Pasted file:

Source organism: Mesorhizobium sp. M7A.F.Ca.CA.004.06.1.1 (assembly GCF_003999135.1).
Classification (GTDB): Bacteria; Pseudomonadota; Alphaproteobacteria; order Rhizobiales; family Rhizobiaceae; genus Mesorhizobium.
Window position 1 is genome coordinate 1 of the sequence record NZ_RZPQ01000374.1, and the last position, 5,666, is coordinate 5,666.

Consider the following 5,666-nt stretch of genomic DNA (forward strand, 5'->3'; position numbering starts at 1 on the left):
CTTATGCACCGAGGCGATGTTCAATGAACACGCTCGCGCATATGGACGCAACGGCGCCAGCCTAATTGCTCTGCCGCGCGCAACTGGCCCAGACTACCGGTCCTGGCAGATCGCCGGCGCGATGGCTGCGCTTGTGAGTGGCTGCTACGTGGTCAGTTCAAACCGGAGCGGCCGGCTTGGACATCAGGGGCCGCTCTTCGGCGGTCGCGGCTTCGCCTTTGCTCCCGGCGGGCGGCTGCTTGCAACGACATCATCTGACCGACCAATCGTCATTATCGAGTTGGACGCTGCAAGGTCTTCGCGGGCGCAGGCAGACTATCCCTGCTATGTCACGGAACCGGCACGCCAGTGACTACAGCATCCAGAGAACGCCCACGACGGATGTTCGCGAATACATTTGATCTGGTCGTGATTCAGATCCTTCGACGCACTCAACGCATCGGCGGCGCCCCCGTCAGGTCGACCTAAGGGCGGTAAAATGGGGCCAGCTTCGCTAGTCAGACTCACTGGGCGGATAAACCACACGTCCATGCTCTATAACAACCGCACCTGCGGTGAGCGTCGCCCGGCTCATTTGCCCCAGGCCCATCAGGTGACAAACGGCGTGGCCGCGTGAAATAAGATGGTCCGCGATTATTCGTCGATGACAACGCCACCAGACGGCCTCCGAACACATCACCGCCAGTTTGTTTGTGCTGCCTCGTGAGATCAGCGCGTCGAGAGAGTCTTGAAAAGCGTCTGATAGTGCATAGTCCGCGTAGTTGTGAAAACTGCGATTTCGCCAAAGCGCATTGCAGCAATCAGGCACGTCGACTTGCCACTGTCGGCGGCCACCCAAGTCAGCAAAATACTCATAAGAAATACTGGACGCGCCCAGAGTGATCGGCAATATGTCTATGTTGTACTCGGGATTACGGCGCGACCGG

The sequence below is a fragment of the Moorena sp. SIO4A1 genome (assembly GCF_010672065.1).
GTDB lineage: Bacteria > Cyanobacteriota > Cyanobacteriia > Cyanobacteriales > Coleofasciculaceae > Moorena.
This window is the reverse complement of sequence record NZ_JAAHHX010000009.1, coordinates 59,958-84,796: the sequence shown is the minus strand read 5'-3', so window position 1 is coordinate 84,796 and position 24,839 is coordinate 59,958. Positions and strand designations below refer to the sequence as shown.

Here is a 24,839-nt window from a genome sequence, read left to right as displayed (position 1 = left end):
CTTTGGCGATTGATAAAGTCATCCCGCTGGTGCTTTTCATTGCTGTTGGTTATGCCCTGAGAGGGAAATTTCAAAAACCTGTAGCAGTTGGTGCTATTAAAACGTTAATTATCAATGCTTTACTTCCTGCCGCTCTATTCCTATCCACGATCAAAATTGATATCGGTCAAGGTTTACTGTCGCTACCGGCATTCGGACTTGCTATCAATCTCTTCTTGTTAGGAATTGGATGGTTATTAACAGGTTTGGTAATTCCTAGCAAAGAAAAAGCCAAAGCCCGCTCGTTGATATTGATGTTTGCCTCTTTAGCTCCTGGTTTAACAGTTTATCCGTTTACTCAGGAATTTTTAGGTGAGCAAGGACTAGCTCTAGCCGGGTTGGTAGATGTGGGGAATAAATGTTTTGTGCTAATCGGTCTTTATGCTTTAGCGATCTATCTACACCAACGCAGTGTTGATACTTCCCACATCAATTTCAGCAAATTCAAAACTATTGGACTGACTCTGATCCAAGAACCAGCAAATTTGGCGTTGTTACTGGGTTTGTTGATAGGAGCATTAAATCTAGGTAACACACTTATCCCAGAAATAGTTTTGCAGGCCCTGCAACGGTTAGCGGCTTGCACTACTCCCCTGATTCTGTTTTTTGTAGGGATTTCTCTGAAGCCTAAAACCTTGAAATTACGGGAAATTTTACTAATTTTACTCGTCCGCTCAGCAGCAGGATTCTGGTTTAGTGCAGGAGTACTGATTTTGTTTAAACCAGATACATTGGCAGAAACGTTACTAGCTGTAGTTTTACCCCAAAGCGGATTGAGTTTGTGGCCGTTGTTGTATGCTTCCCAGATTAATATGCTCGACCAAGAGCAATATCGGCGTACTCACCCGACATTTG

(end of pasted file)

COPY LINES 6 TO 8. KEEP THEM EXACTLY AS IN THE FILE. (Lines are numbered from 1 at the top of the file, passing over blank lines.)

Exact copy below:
The sequence below is a fragment of the Moorena sp. SIO4A1 genome (assembly GCF_010672065.1).
GTDB lineage: Bacteria > Cyanobacteriota > Cyanobacteriia > Cyanobacteriales > Coleofasciculaceae > Moorena.
This window is the reverse complement of sequence record NZ_JAAHHX010000009.1, coordinates 59,958-84,796: the sequence shown is the minus strand read 5'-3', so window position 1 is coordinate 84,796 and position 24,839 is coordinate 59,958. Positions and strand designations below refer to the sequence as shown.